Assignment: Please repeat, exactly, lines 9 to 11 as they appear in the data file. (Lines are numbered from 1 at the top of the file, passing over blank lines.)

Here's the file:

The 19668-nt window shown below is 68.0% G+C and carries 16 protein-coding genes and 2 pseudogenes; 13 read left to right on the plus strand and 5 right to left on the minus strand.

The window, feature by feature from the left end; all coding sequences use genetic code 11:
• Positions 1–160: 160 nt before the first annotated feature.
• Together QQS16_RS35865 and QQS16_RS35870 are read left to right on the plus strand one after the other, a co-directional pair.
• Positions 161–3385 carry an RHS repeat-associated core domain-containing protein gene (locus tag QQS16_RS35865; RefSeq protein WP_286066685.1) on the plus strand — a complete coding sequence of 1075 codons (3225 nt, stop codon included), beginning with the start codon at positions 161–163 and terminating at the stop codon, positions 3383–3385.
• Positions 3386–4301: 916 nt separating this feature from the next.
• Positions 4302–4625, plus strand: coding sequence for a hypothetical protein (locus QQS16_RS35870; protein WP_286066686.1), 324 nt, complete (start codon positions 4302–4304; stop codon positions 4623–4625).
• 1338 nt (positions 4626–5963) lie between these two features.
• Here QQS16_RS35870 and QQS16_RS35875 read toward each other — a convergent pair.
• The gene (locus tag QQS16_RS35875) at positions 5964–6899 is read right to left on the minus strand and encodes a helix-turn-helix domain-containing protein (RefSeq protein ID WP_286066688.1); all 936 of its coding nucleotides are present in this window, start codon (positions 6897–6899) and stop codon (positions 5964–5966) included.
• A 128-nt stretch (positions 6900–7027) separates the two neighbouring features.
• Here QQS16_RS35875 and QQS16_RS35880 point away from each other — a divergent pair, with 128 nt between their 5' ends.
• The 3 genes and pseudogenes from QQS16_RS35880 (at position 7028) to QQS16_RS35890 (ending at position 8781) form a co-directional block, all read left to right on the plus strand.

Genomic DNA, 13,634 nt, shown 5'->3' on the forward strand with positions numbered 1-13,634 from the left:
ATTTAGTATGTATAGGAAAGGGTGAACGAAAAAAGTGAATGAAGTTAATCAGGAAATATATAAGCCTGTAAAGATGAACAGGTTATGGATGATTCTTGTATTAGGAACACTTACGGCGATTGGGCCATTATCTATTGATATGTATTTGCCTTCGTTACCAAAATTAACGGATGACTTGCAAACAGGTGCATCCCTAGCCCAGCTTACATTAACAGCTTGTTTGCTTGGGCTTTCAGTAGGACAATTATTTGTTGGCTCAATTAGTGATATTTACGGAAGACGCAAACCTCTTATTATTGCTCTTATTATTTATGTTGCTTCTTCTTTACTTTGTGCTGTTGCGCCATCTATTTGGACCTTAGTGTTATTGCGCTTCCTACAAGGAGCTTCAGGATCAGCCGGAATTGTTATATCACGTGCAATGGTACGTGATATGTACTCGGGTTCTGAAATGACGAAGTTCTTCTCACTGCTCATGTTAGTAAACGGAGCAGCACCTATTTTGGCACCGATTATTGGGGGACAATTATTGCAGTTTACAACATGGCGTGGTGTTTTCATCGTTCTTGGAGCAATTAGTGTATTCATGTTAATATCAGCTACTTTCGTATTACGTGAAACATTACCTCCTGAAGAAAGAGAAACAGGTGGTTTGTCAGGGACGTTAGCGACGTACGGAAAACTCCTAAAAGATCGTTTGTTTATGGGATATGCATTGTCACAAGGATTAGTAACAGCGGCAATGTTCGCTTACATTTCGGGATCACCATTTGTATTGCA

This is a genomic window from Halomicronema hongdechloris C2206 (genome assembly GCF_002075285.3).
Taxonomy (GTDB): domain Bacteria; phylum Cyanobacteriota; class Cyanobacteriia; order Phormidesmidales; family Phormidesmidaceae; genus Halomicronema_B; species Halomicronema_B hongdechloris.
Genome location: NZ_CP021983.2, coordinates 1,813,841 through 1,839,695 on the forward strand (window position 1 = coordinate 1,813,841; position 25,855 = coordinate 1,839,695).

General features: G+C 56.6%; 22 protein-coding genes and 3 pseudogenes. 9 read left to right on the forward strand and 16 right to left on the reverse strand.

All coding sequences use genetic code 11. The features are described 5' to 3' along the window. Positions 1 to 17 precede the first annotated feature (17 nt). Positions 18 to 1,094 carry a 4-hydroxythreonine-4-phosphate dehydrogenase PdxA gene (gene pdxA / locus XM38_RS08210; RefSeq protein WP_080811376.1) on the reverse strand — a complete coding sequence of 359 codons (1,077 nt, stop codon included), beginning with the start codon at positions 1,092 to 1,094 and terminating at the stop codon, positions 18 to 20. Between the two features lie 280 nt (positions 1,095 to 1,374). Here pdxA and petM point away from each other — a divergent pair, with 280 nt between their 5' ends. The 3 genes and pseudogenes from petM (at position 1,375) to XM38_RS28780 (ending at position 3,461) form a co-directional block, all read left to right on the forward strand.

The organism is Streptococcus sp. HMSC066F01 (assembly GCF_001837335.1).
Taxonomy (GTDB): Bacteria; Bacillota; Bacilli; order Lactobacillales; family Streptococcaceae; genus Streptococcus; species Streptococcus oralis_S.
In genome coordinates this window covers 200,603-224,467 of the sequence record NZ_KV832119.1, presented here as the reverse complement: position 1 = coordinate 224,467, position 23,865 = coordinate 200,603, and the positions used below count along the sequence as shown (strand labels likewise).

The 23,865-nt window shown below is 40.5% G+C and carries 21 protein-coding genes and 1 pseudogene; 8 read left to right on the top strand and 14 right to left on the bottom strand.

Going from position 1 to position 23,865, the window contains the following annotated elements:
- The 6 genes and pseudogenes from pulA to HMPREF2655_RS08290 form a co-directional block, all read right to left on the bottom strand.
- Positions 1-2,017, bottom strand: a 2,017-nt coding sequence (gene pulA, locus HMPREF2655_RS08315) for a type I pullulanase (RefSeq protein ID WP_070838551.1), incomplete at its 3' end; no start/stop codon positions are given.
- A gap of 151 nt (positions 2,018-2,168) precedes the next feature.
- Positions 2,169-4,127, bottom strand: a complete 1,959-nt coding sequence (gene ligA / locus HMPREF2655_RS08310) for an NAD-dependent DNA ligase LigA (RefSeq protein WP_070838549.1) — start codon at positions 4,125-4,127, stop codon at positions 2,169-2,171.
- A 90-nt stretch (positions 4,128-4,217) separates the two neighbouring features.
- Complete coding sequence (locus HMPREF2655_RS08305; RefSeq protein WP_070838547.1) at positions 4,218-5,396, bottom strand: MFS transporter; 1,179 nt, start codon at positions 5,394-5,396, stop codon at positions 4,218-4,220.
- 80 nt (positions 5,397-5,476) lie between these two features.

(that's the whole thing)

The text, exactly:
• Here QQS16_RS35870 and QQS16_RS35875 read toward each other — a convergent pair.
• The gene (locus tag QQS16_RS35875) at positions 5964–6899 is read right to left on the minus strand and encodes a helix-turn-helix domain-containing protein (RefSeq protein ID WP_286066688.1); all 936 of its coding nucleotides are present in this window, start codon (positions 6897–6899) and stop codon (positions 5964–5966) included.
• A 128-nt stretch (positions 6900–7027) separates the two neighbouring features.